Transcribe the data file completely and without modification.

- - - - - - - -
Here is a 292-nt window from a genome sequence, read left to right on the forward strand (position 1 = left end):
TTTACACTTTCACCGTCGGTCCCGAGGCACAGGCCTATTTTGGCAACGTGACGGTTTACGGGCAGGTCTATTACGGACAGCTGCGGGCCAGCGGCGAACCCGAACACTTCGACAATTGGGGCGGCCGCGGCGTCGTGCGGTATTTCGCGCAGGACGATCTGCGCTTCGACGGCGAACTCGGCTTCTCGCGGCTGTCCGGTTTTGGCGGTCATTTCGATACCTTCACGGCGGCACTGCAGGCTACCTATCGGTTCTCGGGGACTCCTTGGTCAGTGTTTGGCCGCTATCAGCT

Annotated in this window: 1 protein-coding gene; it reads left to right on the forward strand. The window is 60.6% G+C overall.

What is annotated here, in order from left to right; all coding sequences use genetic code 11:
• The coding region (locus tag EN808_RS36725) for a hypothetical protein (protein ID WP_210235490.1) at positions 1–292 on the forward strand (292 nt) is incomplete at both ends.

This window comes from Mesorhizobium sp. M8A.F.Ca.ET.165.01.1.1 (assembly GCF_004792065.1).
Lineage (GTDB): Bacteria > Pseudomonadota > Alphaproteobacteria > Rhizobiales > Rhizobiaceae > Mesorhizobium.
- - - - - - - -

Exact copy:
Here is a 292-nt window from a genome sequence, read left to right on the forward strand (position 1 = left end):
TTTACACTTTCACCGTCGGTCCCGAGGCACAGGCCTATTTTGGCAACGTGACGGTTTACGGGCAGGTCTATTACGGACAGCTGCGGGCCAGCGGCGAACCCGAACACTTCGACAATTGGGGCGGCCGCGGCGTCGTGCGGTATTTCGCGCAGGACGATCTGCGCTTCGACGGCGAACTCGGCTTCTCGCGGCTGTCCGGTTTTGGCGGTCATTTCGATACCTTCACGGCGGCACTGCAGGCTACCTATCGGTTCTCGGGGACTCCTTGGTCAGTGTTTGGCCGCTATCAGCT

Annotated in this window: 1 protein-coding gene; it reads left to right on the forward strand. The window is 60.6% G+C overall.

What is annotated here, in order from left to right; all coding sequences use genetic code 11:
• The coding region (locus tag EN808_RS36725) for a hypothetical protein (protein ID WP_210235490.1) at positions 1–292 on the forward strand (292 nt) is incomplete at both ends.

This window comes from Mesorhizobium sp. M8A.F.Ca.ET.165.01.1.1 (assembly GCF_004792065.1).
Lineage (GTDB): Bacteria > Pseudomonadota > Alphaproteobacteria > Rhizobiales > Rhizobiaceae > Mesorhizobium.